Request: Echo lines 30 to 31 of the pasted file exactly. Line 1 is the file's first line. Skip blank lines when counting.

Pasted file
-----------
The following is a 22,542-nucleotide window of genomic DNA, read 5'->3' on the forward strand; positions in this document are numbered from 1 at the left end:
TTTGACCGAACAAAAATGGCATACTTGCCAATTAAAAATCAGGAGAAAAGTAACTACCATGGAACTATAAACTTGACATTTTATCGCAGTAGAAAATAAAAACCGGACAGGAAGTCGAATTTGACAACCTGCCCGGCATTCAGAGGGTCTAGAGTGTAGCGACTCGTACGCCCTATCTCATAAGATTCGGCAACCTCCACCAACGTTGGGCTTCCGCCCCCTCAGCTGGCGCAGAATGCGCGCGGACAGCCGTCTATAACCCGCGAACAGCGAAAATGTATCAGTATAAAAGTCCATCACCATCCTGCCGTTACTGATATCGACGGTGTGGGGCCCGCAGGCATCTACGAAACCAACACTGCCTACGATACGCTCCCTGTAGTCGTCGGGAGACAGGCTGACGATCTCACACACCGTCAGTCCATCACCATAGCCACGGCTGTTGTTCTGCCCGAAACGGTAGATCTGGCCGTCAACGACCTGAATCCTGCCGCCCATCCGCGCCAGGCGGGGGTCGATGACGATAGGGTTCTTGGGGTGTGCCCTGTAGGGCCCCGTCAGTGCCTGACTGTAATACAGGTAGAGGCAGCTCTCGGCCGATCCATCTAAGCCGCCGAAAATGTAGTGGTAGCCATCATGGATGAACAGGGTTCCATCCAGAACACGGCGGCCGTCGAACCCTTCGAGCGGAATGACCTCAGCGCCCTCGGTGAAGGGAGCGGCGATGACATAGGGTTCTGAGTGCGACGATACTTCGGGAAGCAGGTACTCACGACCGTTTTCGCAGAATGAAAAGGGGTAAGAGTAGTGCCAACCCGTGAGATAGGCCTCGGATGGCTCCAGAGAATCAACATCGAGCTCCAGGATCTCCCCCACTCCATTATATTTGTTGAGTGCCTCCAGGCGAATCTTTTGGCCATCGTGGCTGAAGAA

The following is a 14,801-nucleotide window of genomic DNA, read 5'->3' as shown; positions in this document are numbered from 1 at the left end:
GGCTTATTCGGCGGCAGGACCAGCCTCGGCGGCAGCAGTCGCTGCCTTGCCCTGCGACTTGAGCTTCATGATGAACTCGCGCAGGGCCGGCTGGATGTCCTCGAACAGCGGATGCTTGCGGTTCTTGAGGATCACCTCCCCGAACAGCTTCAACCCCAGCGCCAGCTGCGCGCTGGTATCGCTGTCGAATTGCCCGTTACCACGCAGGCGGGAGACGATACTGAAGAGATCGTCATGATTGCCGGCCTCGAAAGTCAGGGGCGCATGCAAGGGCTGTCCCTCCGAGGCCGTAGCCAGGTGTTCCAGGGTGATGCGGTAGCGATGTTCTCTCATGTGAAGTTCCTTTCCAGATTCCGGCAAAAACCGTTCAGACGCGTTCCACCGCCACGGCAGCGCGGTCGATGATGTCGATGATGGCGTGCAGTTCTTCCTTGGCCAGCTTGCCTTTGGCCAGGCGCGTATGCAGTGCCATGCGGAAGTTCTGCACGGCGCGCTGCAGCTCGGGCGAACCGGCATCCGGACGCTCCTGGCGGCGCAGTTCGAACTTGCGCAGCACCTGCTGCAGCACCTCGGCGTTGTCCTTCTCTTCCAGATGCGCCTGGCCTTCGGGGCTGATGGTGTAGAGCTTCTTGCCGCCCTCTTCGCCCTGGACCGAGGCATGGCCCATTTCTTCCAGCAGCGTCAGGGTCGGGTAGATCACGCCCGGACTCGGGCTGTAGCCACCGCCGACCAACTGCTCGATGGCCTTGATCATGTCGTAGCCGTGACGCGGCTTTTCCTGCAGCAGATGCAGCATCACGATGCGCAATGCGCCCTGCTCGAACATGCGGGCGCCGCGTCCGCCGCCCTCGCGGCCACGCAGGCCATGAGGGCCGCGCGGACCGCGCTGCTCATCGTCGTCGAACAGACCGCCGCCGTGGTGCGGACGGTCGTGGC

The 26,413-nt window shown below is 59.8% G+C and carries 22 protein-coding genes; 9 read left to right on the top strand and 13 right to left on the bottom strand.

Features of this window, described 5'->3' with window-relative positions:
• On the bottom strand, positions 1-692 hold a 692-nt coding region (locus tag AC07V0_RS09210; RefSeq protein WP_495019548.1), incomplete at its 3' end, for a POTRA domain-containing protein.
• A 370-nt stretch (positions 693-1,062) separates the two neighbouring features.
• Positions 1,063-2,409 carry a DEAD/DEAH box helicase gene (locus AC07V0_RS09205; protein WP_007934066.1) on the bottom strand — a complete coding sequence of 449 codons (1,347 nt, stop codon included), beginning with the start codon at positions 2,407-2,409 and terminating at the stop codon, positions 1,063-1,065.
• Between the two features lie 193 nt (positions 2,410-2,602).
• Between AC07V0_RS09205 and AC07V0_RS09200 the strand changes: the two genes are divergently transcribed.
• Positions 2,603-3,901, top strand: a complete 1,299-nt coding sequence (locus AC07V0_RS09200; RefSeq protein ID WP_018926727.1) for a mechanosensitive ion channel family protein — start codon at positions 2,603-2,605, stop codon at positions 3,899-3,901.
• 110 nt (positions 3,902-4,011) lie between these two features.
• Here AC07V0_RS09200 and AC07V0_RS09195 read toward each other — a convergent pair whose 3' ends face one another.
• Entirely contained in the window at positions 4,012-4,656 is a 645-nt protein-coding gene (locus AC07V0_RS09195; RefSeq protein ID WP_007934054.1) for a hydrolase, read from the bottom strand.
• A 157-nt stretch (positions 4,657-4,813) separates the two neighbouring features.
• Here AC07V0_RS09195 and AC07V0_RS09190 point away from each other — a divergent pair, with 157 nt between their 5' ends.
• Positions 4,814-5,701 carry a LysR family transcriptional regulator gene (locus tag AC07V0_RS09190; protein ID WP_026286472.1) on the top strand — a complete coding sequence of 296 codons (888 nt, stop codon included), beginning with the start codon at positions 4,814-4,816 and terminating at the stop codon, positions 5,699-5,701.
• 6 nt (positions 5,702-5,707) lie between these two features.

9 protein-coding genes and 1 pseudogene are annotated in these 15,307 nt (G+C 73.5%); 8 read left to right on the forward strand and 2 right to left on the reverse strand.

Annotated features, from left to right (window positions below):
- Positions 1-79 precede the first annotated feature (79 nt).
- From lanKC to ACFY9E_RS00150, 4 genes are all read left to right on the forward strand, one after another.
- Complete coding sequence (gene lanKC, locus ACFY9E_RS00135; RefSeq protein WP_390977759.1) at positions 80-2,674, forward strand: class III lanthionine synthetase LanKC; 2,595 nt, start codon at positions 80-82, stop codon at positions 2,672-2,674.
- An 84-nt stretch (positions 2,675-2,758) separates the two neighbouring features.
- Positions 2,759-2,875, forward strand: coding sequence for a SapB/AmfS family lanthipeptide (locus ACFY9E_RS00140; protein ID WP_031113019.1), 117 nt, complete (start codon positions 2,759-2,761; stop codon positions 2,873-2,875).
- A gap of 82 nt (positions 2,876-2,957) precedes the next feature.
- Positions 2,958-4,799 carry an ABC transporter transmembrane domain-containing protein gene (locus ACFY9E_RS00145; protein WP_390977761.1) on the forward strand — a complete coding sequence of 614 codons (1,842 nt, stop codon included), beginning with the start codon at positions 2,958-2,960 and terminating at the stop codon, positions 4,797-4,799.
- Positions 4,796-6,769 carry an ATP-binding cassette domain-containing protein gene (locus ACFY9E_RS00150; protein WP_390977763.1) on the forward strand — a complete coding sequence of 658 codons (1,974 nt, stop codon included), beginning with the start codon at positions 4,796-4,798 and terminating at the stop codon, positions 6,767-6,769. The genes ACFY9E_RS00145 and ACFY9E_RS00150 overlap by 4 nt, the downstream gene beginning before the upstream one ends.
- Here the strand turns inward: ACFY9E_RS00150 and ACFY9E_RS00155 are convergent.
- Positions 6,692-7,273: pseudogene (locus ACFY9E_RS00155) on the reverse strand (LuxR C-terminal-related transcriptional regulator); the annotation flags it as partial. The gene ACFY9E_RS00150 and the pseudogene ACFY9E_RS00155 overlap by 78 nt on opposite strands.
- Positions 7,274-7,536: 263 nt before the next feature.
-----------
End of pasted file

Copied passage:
- Here the strand turns inward: ACFY9E_RS00150 and ACFY9E_RS00155 are convergent.
- Positions 6,692-7,273: pseudogene (locus ACFY9E_RS00155) on the reverse strand (LuxR C-terminal-related transcriptional regulator); the annotation flags it as partial. The gene ACFY9E_RS00150 and the pseudogene ACFY9E_RS00155 overlap by 78 nt on opposite strands.